The royal family has long been adept at using the media to deliver narratives that keep it in the public eye.
These narratives have historically been favourable to the family, offering a carefully curated glimpse behind the pantomime of royal events.
But The Firm’s hold on its own story isn’t as tight as it once was. Broadcaster Piers Morgan’s decision this week to name King Charles and the Princess of Wales as the two family members who questioned what skin tone Prince Archie, the son of Prince Harry and the Duchess of Sussex, might have.
Morgan qualified the information, saying he didn’t believe it to be true and that he was only repeating information already published in a Dutch version of the book Endgame, by Omid Scobie.
That information has since spread far and wide, becoming a wildfire the royal family simply cannot put out.
Emma Gleason, the NZ Herald’s deputy editor for lifestyle and travel, tells The Front Page podcast that the royals are not alone in grappling with the impact of social media in spreading a story.
“It’s this uncontrollable beast and it’s fed by algorithms that thrive on engagement and anger,” she says.
“We’re all trying to grapple with what it is now, what the rules are and how you control your image when you’ve got less control over it. It’s no longer them going for a pap walk to plant a story. It’s bigger than they can control now.”
Any effort to control a negative story can backfire and lead to more attention being directed to the event. This dynamic has a name, The Streisand Effect, which comes from the desperate effort by the singer Barbra Streisand to suppress the California Coastal Records Project’s photograph of her clifftop mansion in Malibu. The harder she pushed to have the photograph removed, the more media attention was placed on it.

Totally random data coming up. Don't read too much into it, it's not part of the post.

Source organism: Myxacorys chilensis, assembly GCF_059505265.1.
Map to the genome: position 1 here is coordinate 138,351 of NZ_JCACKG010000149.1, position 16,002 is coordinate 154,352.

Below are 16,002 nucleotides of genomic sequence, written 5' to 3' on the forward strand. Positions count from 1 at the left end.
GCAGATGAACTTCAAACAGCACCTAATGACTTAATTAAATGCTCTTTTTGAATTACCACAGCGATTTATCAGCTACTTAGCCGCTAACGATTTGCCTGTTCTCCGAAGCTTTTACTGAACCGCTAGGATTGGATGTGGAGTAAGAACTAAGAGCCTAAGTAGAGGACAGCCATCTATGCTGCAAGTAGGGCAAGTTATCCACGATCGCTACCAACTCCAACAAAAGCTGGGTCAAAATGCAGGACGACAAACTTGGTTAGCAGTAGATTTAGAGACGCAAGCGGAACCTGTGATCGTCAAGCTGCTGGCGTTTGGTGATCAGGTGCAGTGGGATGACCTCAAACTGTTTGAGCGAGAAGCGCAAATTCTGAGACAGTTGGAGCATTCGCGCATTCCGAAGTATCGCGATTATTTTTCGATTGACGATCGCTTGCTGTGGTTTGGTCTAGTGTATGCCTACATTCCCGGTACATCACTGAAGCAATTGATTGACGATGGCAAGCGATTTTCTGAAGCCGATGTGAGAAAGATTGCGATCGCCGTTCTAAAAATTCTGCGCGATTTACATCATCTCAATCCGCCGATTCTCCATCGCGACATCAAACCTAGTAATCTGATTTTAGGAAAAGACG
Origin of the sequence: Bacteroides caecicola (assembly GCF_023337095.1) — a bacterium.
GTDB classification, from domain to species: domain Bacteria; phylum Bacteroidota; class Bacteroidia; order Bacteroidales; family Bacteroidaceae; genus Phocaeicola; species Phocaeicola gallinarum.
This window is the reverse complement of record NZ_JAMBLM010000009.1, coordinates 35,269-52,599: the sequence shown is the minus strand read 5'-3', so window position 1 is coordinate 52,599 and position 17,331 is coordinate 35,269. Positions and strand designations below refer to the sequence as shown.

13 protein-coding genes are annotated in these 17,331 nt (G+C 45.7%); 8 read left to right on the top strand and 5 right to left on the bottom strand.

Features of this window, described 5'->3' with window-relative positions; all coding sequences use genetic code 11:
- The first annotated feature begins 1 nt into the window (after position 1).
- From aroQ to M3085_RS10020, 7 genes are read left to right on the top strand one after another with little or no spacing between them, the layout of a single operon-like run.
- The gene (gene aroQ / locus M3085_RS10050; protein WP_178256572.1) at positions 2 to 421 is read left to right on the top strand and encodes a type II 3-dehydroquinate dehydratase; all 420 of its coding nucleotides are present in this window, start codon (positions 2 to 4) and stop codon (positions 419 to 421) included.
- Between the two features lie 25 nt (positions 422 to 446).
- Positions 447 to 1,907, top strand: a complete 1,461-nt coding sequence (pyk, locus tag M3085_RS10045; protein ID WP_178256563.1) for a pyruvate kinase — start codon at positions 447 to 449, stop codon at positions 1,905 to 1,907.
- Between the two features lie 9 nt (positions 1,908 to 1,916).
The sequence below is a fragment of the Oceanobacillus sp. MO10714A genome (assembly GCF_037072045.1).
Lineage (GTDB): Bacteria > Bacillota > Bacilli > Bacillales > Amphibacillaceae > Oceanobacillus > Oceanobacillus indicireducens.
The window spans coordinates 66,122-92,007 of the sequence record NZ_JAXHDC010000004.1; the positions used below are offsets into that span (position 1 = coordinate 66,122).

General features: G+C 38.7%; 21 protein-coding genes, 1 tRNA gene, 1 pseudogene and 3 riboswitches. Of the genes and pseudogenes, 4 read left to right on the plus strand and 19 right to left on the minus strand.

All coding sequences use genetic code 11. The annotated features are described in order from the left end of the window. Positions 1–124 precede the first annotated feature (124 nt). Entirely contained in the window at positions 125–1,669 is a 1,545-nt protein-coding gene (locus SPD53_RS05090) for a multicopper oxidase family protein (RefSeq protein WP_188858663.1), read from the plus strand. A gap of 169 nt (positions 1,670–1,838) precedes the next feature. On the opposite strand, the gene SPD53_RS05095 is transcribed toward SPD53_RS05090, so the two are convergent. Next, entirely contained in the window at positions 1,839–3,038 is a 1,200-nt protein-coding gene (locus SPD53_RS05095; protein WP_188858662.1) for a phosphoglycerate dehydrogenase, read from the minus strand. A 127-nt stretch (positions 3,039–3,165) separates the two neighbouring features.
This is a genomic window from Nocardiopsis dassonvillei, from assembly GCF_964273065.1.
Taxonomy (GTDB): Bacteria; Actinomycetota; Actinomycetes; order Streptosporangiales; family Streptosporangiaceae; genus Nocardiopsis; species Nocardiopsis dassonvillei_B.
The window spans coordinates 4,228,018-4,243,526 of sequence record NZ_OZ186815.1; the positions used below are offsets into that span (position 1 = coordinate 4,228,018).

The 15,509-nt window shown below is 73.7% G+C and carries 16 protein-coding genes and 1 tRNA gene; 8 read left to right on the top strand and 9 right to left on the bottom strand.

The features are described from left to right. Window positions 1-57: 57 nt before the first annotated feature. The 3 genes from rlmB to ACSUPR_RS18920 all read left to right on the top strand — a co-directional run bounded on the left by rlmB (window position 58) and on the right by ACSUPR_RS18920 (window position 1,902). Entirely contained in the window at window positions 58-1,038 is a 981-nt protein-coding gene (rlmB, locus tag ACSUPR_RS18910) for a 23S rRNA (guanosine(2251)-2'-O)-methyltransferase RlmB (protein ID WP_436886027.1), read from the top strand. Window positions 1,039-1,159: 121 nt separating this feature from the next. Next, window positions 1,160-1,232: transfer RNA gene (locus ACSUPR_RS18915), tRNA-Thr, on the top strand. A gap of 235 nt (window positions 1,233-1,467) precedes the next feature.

When you look at this, it becomes clear why the royal family has taken a softly-softly approach to the latest claims.
“Statements from the royal family simply say that they’re exploring all options and not ruling out legal action,” Gleason says.
“It’s business as usual for the King, who’s at Cop28.”
The royals also know that their brand is far bigger than one bit of scandal. Members have historically been implicated in far worse and continue to appear in royal circles.
“It’s not the biggest scandal, and we’ve seen Prince Andrew back in the Range Rover going to church with the royal family,” Gleason says.
“They are a bit Teflon in a way … But I do think part of the reason people are hanging on this is that it’s representative of something larger with the royal family. There have been lots of discussions about race, legacy and accountability. I think the fact it’s framed around racism is why people are latching on.”
So what does this say about defamation laws? Should Piers Morgan be afraid of being sued? And could Harry and Meghan ever be allowed back into the fray?
Listen to the full episode of The Front Page for a full rundown on the latest Royal drama.
The Front Page is a daily news podcast from the New Zealand Herald, available to listen to every weekday from 5am. It is presented by Damien Venuto, an Auckland-based journalist with a background in business reporting who joined the Herald in 2017.